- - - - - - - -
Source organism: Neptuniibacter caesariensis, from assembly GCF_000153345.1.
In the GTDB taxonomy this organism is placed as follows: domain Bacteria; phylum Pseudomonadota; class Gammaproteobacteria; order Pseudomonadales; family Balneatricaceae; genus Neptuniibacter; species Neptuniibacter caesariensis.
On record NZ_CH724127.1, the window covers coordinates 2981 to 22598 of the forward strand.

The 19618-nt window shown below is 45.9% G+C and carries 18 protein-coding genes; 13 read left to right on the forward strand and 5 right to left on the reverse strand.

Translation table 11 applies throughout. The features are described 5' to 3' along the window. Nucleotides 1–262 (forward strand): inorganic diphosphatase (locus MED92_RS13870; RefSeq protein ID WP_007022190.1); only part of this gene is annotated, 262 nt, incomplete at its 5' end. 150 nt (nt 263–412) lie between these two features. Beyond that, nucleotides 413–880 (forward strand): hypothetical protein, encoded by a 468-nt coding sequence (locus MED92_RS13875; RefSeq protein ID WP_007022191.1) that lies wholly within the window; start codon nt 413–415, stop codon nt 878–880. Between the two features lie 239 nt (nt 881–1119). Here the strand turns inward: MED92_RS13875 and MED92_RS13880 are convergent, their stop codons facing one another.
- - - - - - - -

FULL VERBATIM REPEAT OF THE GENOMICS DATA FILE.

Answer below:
Source organism: Neptuniibacter caesariensis, from assembly GCF_000153345.1.
In the GTDB taxonomy this organism is placed as follows: domain Bacteria; phylum Pseudomonadota; class Gammaproteobacteria; order Pseudomonadales; family Balneatricaceae; genus Neptuniibacter; species Neptuniibacter caesariensis.
On record NZ_CH724127.1, the window covers coordinates 2981 to 22598 of the forward strand.

The 19618-nt window shown below is 45.9% G+C and carries 18 protein-coding genes; 13 read left to right on the forward strand and 5 right to left on the reverse strand.

Translation table 11 applies throughout. The features are described 5' to 3' along the window. Nucleotides 1–262 (forward strand): inorganic diphosphatase (locus MED92_RS13870; RefSeq protein ID WP_007022190.1); only part of this gene is annotated, 262 nt, incomplete at its 5' end. 150 nt (nt 263–412) lie between these two features. Beyond that, nucleotides 413–880 (forward strand): hypothetical protein, encoded by a 468-nt coding sequence (locus MED92_RS13875; RefSeq protein ID WP_007022191.1) that lies wholly within the window; start codon nt 413–415, stop codon nt 878–880. Between the two features lie 239 nt (nt 881–1119). Here the strand turns inward: MED92_RS13875 and MED92_RS13880 are convergent, their stop codons facing one another.